During the series' run, Bixby invited two of his longtime friends, Ray Walston and Brandon Cruz, to guest-star with him in different episodes of the series. He also worked on the series with his friend, movie actress Mariette Hartley, who later starred with Bixby in his final series, Goodnight, Beantown in 1983. Hartley appears in the well-regarded double-length episode "Married", and subsequently won an Emmy Award for her guest appearance. Future star Loni Anderson also guest starred with Bixby during the first season. Bixby directed one episode of the series, "Bring Me the Head of the Hulk" in 1980 (original airdate: January 9, 1981). The series was canceled after the following season, but leftover episodes aired as late as the next June. Bixby later executive-produced and reprised the role in three television movies The Incredible Hulk Returns, The Trial of the Incredible Hulk, and The Death of the Incredible Hulk the last two of which he also directed, and the first of which he has been said to have unofficially co-directed.
Bixby was executive producer and co-star of the short-lived sitcom Goodnight, Beantown (198384). He also directed three episodes of the series. During the same time, Bixby directed several episodes of another short-lived television series, Wizards and Warriors, which aired in 1983. From 1983 to 1984, he hosted a documentary series for Nickelodeon entitled Against the Odds. The series, which was canceled after only two seasons, consists of short biographies of famous people throughout history. From 1986 to 1987, he hosted the syndicated weekday anthology series True Confessions. In 1987, he directed eight episodes of the satirical police sitcom Sledge Hammer!, including the episode, "Hammer Hits the Rock" in season two, where he made an uncredited appearance as Zeke.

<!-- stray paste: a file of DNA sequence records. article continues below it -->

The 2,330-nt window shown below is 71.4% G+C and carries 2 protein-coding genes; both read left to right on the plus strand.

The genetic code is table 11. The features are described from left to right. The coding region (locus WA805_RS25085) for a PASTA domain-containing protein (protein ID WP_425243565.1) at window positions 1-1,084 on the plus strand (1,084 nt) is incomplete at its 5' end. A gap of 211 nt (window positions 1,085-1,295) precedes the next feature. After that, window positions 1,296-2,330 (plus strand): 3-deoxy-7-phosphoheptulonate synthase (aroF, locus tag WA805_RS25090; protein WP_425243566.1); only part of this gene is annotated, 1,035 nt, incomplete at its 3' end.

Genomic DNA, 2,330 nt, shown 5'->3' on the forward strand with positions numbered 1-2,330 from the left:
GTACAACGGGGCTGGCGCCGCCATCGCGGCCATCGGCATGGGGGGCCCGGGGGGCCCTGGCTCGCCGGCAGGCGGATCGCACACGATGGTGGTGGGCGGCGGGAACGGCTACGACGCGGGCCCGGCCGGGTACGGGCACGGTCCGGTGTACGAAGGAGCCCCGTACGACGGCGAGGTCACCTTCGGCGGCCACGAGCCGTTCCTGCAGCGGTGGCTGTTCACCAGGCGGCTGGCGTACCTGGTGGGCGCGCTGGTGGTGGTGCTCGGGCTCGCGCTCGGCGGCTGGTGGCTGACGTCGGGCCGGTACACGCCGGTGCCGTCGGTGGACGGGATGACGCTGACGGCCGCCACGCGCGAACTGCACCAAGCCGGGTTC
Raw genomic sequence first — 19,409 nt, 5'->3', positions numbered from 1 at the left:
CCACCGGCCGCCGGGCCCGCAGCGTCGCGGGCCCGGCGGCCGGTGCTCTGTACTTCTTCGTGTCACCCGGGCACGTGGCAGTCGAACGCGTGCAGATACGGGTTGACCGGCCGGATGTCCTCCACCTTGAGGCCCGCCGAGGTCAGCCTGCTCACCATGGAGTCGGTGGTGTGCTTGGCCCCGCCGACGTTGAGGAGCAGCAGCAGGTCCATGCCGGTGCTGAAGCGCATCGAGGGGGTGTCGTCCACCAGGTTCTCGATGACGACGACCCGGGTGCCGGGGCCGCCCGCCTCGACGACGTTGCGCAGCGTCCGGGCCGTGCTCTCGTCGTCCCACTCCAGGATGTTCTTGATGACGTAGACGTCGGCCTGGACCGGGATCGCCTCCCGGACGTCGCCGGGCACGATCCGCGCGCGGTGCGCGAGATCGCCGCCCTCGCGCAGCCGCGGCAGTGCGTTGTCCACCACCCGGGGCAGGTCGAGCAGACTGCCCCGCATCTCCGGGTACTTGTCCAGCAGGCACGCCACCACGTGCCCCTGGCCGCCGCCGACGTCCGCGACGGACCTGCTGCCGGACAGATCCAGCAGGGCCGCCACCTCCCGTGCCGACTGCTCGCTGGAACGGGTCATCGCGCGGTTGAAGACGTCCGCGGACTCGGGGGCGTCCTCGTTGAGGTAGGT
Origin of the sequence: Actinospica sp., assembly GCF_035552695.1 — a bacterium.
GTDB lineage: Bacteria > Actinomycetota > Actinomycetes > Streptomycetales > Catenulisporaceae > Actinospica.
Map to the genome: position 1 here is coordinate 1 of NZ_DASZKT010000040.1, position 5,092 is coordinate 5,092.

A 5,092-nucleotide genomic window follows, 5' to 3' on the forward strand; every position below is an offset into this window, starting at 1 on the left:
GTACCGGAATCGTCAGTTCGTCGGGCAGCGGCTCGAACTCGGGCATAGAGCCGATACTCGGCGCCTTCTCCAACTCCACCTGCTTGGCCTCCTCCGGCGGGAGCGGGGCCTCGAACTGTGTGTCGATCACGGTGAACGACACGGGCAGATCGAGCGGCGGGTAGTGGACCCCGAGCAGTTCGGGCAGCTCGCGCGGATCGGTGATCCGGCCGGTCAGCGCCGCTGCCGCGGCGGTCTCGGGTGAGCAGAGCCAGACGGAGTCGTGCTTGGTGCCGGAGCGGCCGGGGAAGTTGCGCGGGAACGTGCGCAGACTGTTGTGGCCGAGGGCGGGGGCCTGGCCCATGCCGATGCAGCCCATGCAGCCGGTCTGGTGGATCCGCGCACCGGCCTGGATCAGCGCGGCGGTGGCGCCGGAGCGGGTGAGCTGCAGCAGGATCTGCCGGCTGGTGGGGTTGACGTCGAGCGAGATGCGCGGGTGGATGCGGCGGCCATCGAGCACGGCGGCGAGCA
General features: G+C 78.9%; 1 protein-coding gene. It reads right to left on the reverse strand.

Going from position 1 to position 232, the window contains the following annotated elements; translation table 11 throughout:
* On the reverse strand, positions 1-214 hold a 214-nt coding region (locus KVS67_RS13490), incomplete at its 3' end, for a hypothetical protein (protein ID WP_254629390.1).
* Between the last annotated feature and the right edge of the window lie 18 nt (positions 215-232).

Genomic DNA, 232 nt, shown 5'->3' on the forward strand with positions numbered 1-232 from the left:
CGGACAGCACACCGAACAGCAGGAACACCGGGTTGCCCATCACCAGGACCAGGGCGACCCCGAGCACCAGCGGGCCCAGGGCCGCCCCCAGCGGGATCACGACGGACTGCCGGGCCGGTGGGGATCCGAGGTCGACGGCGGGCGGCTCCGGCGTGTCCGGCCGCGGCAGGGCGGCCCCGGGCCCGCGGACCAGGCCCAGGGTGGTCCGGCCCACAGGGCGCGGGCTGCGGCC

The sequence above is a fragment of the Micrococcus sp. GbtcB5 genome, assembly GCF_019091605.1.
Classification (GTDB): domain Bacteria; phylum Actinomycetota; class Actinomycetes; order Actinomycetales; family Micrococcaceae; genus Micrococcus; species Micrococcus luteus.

Bixby made his last acting appearance in 1992, guest-starring on an episode of Diagnosis: Murder.
He finished his career by directing 30 episodes (in seasons two and three) of the NBC sitcom Blossom.
Bixby's first marriage was to actress Brenda Benet. They were married in 1971 and she gave birth to their son Christopher in September 1974. The couple divorced in 1980. A few months later, in March 1981, six-year-old Christopher died while on a skiing vacation at Mammoth Lakes with Benet, where he went into cardiac arrest after doctors inserted a breathing tube when he suffered acute epiglottitis. Benet committed suicide the following year. In 1989, he met Laura Michaels, who had worked on the set of one of his Hulk movies. The couple married a year later in Hawaii. In early 1991, Bixby was diagnosed with prostate cancer and underwent treatment. He was divorced in the same year. In late 1992, friends introduced him to the artist Judith Kliban, widow of B. Kliban, a cartoonist who had died of a pulmonary embolism. Bixby married Judith in late 1993, just six weeks before he collapsed on the set of Blossom.
In early 1993, after rumors began circulating about his health, Bixby went public with his illness, and made several appearances on shows such as Entertainment Tonight, The Today Show, and Good Morning America, among others.
On November 21, 1993, six days after Bixby's final assignment on Blossom, he died of complications from prostate cancer in Century City, Los Angeles. He was 59 years old.